Radon is an odorless, colorless gas that is the second leading cause of lung cancer after cigarette smoking. Having your home tested is the only effective way to determine whether you and your family are at risk of high radon exposure. Pennsylvania has one of the most serious radon problems in the United States. Approximately 40 percent of Pennsylvania homes have radon levels above Environmental Protection Agency’s action guideline of 4 picocuries per liter. For those with radon mitigation systems, manufacturers recommend testing every 2 years to ensure effective mitigation. Search the Pennsylvania DEP website by zip code to find out the percentage of homes that need mitigation in your zip code.
Radon levels vary geographically, both at large scales (state to state, county to county) and at even finer scales. By finer scales, just because one house has low radon levels does not predict any house next to it will also have low radon levels. Below is the illustration of radon distribution for Pennsylvania. Specifically, this figure shows the mean radon level across all the tests reported during from 2008 – 2017. This map shows a general, overall level of risk in an area without considering a specific house. This is an average. Some will be higher and some will be lower. For instance, Lancaster county may have an average around 10-12, but some houses in that area tested in the 300s or higher. While the southeast corner has the lowest overall readings, a significant number of houses will still be above the 4 picoCuries per liter threshold the EPA uses for recommending mitigation. Bottom line, if a test has not been done in the last two years, get radon test done.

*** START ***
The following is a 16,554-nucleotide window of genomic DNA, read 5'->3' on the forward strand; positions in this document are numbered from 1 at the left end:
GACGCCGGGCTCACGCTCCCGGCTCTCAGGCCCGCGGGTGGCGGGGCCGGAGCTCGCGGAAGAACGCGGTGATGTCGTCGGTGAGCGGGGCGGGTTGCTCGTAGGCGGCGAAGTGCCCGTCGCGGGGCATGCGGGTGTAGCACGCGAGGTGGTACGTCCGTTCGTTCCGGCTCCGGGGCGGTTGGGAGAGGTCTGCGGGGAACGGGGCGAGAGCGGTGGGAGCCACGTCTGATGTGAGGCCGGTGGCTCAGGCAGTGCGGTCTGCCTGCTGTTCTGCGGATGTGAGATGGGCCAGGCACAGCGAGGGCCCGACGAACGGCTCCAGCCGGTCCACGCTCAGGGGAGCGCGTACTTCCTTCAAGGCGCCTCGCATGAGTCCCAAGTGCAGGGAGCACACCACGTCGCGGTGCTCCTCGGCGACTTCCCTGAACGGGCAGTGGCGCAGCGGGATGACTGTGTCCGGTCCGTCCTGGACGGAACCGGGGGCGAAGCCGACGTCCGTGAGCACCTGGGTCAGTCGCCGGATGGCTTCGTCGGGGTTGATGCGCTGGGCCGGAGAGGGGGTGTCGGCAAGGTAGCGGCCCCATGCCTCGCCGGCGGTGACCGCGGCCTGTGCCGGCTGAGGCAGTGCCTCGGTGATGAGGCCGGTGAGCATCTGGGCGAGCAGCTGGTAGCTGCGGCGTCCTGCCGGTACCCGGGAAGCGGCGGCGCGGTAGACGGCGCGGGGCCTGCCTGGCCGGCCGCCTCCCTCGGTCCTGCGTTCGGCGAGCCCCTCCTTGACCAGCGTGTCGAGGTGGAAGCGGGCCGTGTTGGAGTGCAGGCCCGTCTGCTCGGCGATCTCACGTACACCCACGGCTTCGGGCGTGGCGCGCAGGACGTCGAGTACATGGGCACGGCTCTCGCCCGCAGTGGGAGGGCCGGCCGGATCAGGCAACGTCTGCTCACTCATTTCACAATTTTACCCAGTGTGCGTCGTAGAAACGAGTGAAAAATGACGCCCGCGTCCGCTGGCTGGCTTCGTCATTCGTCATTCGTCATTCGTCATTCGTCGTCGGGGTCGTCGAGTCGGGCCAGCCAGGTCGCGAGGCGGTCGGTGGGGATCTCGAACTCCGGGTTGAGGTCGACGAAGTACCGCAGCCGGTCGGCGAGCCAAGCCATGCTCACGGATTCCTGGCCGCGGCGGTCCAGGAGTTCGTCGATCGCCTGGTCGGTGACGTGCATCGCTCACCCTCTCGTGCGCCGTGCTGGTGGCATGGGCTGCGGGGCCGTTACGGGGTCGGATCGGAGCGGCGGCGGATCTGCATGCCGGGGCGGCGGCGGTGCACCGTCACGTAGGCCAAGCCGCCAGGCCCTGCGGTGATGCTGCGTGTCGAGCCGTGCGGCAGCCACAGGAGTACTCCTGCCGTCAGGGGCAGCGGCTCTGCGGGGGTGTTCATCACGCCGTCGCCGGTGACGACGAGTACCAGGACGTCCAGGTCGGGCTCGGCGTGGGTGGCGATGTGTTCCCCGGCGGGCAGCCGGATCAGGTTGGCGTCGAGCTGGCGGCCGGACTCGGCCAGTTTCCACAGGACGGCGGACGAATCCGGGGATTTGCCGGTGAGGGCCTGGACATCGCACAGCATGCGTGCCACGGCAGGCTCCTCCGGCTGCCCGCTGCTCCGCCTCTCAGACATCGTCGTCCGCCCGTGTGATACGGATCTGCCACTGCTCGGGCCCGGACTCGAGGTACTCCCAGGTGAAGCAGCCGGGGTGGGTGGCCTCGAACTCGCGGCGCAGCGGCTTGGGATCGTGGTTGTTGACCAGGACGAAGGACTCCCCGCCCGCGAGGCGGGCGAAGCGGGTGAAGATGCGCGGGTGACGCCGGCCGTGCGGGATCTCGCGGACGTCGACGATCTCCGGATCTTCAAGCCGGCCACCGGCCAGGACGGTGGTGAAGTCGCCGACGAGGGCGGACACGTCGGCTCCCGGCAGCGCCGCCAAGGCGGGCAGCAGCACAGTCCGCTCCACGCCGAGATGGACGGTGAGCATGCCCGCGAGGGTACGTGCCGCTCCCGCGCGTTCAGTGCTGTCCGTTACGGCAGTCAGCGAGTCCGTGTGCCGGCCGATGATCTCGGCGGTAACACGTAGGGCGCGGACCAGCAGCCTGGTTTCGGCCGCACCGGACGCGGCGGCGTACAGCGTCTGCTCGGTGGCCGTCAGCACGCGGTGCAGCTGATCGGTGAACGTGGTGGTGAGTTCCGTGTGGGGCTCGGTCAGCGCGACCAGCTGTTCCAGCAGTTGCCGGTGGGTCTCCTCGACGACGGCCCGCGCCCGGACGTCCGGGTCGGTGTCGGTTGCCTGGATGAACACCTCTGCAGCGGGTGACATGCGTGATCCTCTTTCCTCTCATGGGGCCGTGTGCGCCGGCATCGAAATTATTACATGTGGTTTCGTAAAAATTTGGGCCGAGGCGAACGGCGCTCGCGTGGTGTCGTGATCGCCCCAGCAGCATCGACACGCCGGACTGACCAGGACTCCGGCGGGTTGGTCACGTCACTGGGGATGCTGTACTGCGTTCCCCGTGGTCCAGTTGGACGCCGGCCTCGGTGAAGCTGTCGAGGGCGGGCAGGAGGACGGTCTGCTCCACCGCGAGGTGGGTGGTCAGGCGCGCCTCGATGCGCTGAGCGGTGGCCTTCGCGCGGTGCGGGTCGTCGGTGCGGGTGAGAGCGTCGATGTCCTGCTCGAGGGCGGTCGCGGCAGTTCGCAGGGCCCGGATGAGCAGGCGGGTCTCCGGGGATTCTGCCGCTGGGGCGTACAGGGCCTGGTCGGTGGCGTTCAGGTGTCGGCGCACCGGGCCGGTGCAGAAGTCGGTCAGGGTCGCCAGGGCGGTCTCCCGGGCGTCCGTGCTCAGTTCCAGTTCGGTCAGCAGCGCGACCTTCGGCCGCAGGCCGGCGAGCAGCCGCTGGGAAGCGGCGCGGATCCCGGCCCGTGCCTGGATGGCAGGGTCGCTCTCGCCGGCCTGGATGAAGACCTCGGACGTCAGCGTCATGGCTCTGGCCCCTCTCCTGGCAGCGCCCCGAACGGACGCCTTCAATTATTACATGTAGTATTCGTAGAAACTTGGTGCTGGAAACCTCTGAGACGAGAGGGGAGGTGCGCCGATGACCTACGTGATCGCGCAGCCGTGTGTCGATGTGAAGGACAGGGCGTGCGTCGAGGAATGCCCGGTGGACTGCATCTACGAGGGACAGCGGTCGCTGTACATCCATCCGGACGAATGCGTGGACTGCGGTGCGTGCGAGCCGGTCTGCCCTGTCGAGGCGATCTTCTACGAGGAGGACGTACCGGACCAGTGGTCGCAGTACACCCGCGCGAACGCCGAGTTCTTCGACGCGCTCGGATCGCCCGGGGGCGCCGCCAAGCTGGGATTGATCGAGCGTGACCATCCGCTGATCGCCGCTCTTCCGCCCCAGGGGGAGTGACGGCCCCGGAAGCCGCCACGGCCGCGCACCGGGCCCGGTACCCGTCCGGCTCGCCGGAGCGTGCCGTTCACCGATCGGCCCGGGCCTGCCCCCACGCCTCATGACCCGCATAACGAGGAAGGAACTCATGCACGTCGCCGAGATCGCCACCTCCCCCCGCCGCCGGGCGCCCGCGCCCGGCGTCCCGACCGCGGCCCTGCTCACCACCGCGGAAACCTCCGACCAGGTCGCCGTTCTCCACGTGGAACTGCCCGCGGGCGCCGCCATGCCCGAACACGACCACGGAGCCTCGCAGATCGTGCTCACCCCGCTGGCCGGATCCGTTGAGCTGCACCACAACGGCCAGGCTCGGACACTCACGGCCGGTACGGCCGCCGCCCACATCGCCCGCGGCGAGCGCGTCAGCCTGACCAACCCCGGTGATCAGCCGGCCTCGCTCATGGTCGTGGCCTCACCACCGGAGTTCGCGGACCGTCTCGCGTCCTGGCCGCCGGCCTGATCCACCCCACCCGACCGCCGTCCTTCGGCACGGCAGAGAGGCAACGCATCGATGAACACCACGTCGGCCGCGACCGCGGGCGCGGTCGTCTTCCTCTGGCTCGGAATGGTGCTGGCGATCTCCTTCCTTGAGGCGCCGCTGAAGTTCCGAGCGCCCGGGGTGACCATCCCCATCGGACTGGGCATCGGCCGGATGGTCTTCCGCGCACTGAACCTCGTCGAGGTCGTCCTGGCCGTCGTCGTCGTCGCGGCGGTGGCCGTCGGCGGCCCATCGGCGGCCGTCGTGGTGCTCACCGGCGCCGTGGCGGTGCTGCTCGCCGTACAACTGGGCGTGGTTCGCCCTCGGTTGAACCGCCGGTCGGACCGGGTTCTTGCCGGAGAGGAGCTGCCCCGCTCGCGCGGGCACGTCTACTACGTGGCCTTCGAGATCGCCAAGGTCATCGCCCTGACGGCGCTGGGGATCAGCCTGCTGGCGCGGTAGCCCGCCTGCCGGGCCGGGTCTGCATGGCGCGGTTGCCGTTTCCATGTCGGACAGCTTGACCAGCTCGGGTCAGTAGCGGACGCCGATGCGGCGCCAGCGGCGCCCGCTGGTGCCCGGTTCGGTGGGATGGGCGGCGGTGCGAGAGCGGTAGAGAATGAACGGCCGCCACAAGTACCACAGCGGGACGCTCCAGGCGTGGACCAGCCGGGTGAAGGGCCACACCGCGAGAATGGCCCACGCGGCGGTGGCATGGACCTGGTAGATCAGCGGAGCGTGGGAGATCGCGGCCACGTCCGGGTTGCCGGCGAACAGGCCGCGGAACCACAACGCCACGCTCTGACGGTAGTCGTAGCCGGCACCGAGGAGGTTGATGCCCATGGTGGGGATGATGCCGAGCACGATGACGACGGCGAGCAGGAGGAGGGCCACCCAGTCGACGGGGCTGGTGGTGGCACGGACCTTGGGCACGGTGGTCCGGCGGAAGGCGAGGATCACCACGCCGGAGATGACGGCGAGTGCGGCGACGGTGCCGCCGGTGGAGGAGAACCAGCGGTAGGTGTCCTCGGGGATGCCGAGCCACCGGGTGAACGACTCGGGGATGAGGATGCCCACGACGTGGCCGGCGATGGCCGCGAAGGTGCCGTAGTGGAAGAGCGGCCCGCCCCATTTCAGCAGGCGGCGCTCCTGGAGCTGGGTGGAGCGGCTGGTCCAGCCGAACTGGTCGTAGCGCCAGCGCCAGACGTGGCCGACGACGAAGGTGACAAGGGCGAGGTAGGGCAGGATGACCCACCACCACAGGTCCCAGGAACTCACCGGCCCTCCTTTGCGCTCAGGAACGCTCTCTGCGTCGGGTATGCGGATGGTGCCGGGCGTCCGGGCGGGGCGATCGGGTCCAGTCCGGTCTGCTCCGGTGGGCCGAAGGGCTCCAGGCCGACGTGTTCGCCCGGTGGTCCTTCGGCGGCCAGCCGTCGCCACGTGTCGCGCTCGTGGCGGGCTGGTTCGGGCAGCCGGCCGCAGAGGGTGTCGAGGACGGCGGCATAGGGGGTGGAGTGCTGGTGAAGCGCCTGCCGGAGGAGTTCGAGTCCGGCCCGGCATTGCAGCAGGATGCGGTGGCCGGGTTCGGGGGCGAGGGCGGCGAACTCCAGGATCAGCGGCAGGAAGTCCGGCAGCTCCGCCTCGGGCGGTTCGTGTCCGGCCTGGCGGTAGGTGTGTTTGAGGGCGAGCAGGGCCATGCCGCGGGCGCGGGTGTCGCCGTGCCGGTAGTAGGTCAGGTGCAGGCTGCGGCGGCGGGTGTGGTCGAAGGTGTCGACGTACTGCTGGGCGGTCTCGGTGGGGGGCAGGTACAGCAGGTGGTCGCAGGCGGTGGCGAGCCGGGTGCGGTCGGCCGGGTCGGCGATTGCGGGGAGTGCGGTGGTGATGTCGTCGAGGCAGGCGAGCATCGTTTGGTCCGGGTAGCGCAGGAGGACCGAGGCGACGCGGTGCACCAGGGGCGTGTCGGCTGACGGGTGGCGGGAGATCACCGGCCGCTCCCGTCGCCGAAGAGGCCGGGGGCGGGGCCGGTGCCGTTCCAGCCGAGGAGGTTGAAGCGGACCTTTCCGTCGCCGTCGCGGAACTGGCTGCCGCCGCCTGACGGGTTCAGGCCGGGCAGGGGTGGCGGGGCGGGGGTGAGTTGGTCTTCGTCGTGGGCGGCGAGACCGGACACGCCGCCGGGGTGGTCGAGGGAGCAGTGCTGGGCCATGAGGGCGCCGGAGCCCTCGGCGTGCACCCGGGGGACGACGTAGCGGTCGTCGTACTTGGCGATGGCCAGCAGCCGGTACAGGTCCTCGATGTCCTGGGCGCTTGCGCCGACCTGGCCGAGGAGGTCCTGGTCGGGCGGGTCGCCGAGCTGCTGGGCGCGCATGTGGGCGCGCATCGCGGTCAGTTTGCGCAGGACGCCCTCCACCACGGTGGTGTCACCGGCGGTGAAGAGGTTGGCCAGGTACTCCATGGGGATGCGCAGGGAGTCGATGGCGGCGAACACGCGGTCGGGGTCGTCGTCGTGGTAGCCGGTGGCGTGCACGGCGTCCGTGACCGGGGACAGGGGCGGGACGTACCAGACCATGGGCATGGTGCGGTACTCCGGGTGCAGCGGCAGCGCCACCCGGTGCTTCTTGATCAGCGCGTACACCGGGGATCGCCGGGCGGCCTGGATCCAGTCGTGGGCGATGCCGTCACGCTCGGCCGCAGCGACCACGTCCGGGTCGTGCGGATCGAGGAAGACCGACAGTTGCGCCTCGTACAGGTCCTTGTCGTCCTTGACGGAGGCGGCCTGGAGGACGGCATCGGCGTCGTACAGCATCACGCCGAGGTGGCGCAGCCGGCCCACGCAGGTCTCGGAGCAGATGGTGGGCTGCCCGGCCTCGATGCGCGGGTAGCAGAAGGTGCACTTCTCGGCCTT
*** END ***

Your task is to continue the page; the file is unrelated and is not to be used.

Radon is a radioactive gas that forms naturally when uranium, thorium, or radium, which are radioactive metals, break down in rocks, soil and groundwater. People can be exposed to radon primarily from breathing radon in air that comes through cracks and gaps in buildings and homes. Because radon comes naturally from the earth, people are always exposed to it.
The U.S. Environmental Protection Agency and the Surgeon General’s office estimate radon is responsible for more than 20,000 lung cancer deaths each year in the U.S. When you breathe in radon, radioactive particles from radon gas can get trapped in your lungs. Over time, these radioactive particles increase the risk of lung cancer. It may take years before health problems appear.
Minnesota Gopher and USA hockey star Rachael Malmberg was hit with stage 4 lung cancer. When she started researching and testing her home, she thought radon was the culprit. You can find her story at Health.com and at CBS Minnesota.
Our testing equipment stays in the house for two days (four days if closed house conditions are not present at the start of the test) and we can deliver the reports the same day we pick up the equipment.